Why Link Species and Ecosystems? A Perspective from Ecosystem Ecology
Population, community, and ecosystem ecologists historically have asked different kinds of questions about nature, and as a result have defined domains of study quite differently. In this chapter, the general question “Why link species and ecosystems?” will be explored from an ecosystem ecologist’s point of view. I begin by considering the subdisciplinary distinctions in ecology: how they are reflected in questions asked, what theories underlie them, and what areas are ripe for integration.
Examples drawn largely from stream ecology are presented in a discussion of redundancy and keystone species. The primary conclusion is that these phenomena occur in nature, are applicable to ecosystem processes as well as community structure, and should be predictable from ecosystem and species characteristics. Although available data do not always allow prediction of which species is likely to affect ecosystem functioning, use of variables such as biomass or production as indicators of a given species’ status may lead to misinterpretation. Concepts of interaction strength are applicable to ecosystem studies.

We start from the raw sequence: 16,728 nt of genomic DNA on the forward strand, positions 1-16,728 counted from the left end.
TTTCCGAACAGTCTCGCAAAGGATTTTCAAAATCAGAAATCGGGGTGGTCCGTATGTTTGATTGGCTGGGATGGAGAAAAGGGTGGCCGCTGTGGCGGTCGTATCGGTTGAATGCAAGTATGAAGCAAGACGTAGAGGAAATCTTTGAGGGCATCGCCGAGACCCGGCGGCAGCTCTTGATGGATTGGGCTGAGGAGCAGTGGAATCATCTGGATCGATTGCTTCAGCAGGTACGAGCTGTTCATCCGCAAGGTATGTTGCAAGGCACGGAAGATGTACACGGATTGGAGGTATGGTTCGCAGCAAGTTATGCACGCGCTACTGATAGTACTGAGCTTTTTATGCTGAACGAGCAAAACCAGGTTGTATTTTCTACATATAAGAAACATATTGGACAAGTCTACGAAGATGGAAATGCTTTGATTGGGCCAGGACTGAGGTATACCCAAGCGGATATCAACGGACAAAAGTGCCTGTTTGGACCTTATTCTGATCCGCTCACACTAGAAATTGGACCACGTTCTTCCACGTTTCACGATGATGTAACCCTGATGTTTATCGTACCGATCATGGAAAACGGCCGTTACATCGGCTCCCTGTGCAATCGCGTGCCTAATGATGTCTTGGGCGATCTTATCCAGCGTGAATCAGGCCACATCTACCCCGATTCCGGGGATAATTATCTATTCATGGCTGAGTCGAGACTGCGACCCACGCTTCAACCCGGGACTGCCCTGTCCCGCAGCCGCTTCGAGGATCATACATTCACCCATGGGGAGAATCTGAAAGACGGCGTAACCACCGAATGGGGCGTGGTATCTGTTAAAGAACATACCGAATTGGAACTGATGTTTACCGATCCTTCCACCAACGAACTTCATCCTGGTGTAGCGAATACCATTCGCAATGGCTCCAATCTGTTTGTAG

Species occur in nature as members of interactive assemblages, and their interactions may affect ecosystem functioning in either subtle or dramatic ways. Given the attention that has been paid by community ecologists to biotic interactions, does an understanding of these processes contribute to understanding ecosystem functioning? A complex stream system and conceptual model are described for the purpose of highlighting questions relevant to integrating biotic interactions, disturbance, and ecosystem functioning.
Finally, some loose ideas on the themes of disturbance and stability, patchiness, and scale as potential starting points for linking species and ecosystems are given in the final section. To facilitate interaction between population/community and ecosystem/landscape ecology, units of study should be spatially based.
KeywordsBiomass Chlorophyll Respiration Geochemistry Assimilation
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